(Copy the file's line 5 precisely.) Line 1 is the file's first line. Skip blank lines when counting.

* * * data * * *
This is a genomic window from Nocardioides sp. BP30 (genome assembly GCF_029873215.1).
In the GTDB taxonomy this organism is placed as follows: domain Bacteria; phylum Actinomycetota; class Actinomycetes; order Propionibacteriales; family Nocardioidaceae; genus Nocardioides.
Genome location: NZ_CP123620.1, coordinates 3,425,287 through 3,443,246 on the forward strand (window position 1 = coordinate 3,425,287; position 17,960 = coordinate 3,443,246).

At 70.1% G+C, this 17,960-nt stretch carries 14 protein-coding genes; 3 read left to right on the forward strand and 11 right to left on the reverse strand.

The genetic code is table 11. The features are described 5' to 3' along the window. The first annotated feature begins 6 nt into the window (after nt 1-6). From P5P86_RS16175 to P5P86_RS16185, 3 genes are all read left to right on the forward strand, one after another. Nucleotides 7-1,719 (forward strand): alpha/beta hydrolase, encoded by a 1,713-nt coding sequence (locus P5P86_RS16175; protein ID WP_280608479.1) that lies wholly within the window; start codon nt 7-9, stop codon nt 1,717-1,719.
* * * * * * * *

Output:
The genetic code is table 11. The features are described 5' to 3' along the window. The first annotated feature begins 6 nt into the window (after nt 1-6). From P5P86_RS16175 to P5P86_RS16185, 3 genes are all read left to right on the forward strand, one after another. Nucleotides 7-1,719 (forward strand): alpha/beta hydrolase, encoded by a 1,713-nt coding sequence (locus P5P86_RS16175; protein ID WP_280608479.1) that lies wholly within the window; start codon nt 7-9, stop codon nt 1,717-1,719.